Eutrophication

Figure 1: Thick algae buildup on a lake, it is so dense that it can be picked up.[1]

Eutrophication is a state in which big bodies of water such as lakes, parts of the ocean and other reservoirs have a surplus of algal growth due to excessive nutrients such as phosphorus and nitrogen. Eutrophication occurs naturally but can be severely accelerated due to human activity. This results in an excess of algae by photosynthesis, ultimately choking a body of water of oxygen, creating an anoxic environment and killing the algae and other organisms present. After the death of the algae, bacteria forms and eats it. This phenomena creates a marsh which finally turns the once body of water into a meadow or forest.[2][3]

Causes

Human activity such as fertilizer runoff from farms, industrial wastes, agricultural ponds and purposeful eutrophication have severely damaged many ecosystems. Fertilizers are the leading cause for eutrified areas because they contain all the key ingredients for prosperous growth: nitrogen, phosphorous and potassium. These three elements can be found not only in runoff from farming but in sewage and in industrial wastes. Agricultural ponds such as fisheries or algae species that are cultivated for nutritional products are often purposely eutrified to enhance the productivity. However these ponds are at severe risk of attracting invasive algae species, killing the product of interest.

Before humans had an effect on eutrophication, it occurred naturally and can be a crucial part to keeping an ecosystem healthy. It can occur due to excessive sunlight or over long periods of time with sediment deposits from erosion and weathering. Phosphorous, nitrogen and potassium are also naturally occurring, phosphorus and potassium accumulate in mineral formations and nitrogen fixed by bacteria and in some cases lightning can deposit nitrogen from the atmosphere.[3][4]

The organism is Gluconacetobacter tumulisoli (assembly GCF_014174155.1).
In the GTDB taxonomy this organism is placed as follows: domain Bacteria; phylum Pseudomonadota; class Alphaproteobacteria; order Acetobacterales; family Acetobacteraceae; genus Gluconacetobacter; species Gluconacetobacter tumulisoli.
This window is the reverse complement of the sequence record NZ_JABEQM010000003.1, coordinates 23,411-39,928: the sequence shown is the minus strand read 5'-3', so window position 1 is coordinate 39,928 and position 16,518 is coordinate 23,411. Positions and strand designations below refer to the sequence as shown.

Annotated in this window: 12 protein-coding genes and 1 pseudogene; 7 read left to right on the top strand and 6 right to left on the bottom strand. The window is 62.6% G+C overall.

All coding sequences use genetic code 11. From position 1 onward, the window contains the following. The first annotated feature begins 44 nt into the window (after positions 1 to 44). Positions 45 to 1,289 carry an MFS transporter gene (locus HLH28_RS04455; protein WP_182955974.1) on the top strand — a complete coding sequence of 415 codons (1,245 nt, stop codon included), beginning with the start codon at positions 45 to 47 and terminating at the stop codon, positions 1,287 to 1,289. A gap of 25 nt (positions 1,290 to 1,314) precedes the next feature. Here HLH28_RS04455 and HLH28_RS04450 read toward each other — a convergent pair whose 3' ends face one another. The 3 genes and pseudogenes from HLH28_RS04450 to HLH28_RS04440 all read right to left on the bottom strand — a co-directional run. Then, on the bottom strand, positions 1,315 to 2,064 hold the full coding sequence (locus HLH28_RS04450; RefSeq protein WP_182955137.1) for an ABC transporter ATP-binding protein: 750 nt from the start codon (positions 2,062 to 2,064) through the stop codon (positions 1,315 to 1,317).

Consequences

A major issue with eutrophication is the buildup of algae and other invasive biomass that may harm a body of water and its inhabitants. For example phytoplankton is a noxious dense bloom that limits water visibility and reduces the quality of water. The limited visibility from these dense blooms reduces the amount of sunlight that penetrates the water thus killing off plants and other species that need light to thrive. This immense increase in photosynthesis causes a lack in carbon raising the pH of the water furthermore killing more species. When the plants and algae begin to die out, the decomposition drains the oxygen stores creating an anoxic environment, creating a lack of oxygen in the body of water ultimately killing the rest of the species in the area. All of these issues considered, this also causes a major threat to land species and humans, as the bacteria could penetrate our drinkable water systems and affect our agriculture. [4]

Solutions

Wastewater treatment is the best solution to solving some of the issues associated with eutrophication. By removing the major inorganic nutrients such phosphorus and nitrogen upstream, this reduces the potential for eutrophication downstream. Unfortunately nutrient control can be incredibly expensive and tough to manage, as sometimes it is unknown as to where the invasive species is originating. Algaecides have also proven to aid with the removal of algae however this does not aid with the primary problem.[3]

References

  1. Figure 1: S.Ghimire (2015, 12, 31). What is Eutrophication? [Online]. Available: https://www.quora.com/What-is-eutrophication
  2. NOAA (2008, 03, 25). Nutrient Pollution – Eutrophication [Online]. Available: http://oceanservice.noaa.gov/education/kits/estuaries/media/supp_estuar09b_eutro.html
  3. 3.0 3.1 3.2 S.E. Manahan, “Fundamentals of Environmental and Toxicological Chemistry,” 4th ed. Boca Raton, FL, CRC Press Taylor & Francis Group, 2013, ch. 1.3, 3.5.1, 4.7, 4.8, 5.12.
  4. 4.0 4.1 M.F. Chislock et al., (2013 Nature Education). Eutrophication is a leading cause of impairment of many freshwater and coastal marine ecosystems in the world. Why should we worry about eutrophication and how is this problem managed? [Online]. Available: http://www.nature.com/scitable/knowledge/library/eutrophication-causes-consequences-and-controls-in-aquatic-102364466

Authors and Editors

Lyndon G., James Jenden, Celeste Pomerantz, Kailyn Stenhouse, Jason Donev
Last updated: September 17, 2016
Get Citation